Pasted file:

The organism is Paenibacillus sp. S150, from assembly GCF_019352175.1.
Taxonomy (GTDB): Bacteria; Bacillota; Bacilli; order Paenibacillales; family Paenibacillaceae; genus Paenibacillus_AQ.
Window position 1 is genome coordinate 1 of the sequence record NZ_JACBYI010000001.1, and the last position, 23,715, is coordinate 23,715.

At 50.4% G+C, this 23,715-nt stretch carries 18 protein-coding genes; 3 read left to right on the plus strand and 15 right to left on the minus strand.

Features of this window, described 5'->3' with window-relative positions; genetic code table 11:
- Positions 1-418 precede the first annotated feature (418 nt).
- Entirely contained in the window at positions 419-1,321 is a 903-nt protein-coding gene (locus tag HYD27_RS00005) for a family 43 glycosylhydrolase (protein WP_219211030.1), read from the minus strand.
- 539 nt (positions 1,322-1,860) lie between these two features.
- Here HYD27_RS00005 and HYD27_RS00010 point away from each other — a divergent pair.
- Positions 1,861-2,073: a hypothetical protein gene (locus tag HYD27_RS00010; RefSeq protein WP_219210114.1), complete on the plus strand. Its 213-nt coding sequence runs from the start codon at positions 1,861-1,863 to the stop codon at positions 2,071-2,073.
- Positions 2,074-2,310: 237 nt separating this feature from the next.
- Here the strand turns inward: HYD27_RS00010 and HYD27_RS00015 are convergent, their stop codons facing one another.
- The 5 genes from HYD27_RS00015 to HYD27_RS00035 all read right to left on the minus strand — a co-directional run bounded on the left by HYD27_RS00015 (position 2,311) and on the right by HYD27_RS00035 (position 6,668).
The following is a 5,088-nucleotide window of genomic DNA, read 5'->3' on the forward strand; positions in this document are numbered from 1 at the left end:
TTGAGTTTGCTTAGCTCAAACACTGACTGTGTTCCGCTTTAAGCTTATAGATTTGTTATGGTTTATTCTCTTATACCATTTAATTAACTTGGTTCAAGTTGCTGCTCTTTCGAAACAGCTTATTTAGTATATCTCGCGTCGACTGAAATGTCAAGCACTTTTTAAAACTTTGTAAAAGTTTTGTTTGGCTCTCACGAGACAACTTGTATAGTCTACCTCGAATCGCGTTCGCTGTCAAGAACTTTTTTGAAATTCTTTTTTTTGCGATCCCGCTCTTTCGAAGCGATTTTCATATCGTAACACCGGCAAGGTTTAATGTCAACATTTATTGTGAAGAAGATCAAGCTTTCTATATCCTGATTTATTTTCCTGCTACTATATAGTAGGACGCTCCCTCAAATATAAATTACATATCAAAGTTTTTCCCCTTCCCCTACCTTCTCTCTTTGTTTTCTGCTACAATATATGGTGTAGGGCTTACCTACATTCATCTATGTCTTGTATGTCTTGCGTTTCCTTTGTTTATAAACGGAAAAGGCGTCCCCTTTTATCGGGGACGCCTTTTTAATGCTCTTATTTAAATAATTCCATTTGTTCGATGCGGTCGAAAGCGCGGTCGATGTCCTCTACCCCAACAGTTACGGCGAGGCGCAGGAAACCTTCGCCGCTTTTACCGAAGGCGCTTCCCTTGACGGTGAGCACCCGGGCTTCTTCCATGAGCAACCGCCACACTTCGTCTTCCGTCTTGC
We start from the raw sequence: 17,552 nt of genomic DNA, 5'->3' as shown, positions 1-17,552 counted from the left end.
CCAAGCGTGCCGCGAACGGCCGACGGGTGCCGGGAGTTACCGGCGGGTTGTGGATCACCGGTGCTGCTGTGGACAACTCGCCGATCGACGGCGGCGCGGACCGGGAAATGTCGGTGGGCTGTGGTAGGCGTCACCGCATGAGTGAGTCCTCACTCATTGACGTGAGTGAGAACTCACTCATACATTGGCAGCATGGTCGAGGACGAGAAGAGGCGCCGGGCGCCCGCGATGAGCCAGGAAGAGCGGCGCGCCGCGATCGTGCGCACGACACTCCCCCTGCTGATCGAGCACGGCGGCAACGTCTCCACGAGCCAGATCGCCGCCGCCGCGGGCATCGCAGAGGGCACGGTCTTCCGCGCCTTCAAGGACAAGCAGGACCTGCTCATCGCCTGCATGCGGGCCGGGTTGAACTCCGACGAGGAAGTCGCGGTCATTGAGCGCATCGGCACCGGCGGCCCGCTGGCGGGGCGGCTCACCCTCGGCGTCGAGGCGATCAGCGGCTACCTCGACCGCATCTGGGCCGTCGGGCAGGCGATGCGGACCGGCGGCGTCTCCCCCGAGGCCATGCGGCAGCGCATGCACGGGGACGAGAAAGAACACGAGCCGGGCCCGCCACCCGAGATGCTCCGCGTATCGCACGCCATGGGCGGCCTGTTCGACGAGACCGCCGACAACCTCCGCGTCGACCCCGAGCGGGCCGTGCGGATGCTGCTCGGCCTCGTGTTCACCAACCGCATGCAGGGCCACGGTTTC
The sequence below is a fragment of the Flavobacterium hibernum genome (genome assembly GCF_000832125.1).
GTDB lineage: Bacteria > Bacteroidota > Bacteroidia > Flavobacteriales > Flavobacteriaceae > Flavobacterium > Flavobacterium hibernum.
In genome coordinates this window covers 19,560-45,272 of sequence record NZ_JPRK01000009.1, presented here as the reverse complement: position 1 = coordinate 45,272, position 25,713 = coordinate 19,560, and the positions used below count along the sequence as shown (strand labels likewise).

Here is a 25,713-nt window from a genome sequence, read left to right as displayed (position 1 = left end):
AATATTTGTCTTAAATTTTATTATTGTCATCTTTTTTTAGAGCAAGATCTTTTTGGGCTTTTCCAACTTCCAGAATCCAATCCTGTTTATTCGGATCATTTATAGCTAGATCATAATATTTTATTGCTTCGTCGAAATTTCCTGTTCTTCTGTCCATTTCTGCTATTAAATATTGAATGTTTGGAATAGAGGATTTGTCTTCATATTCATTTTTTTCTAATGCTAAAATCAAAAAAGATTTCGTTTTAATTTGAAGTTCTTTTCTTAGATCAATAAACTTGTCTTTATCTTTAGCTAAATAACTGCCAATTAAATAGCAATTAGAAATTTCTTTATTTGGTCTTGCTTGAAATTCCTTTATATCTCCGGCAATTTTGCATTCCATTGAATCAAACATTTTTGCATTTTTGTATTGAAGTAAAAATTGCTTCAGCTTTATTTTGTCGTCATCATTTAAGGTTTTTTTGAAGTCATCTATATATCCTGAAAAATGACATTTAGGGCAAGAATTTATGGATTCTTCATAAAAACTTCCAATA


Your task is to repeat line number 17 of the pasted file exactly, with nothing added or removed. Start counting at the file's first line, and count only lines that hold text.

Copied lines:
CCAAGCGTGCCGCGAACGGCCGACGGGTGCCGGGAGTTACCGGCGGGTTGTGGATCACCGGTGCTGCTGTGGACAACTCGCCGATCGACGGCGGCGCGGACCGGGAAATGTCGGTGGGCTGTGGTAGGCGTCACCGCATGAGTGAGTCCTCACTCATTGACGTGAGTGAGAACTCACTCATACATTGGCAGCATGGTCGAGGACGAGAAGAGGCGCCGGGCGCCCGCGATGAGCCAGGAAGAGCGGCGCGCCGCGATCGTGCGCACGACACTCCCCCTGCTGATCGAGCACGGCGGCAACGTCTCCACGAGCCAGATCGCCGCCGCCGCGGGCATCGCAGAGGGCACGGTCTTCCGCGCCTTCAAGGACAAGCAGGACCTGCTCATCGCCTGCATGCGGGCCGGGTTGAACTCCGACGAGGAAGTCGCGGTCATTGAGCGCATCGGCACCGGCGGCCCGCTGGCGGGGCGGCTCACCCTCGGCGTCGAGGCGATCAGCGGCTACCTCGACCGCATCTGGGCCGTCGGGCAGGCGATGCGGACCGGCGGCGTCTCCCCCGAGGCCATGCGGCAGCGCATGCACGGGGACGAGAAAGAACACGAGCCGGGCCCGCCACCCGAGATGCTCCGCGTATCGCACGCCATGGGCGGCCTGTTCGACGAGACCGCCGACAACCTCCGCGTCGACCCCGAGCGGGCCGTGCGGATGCTGCTCGGCCTCGTGTTCACCAACCGCATGCAGGGCCACGGTTTC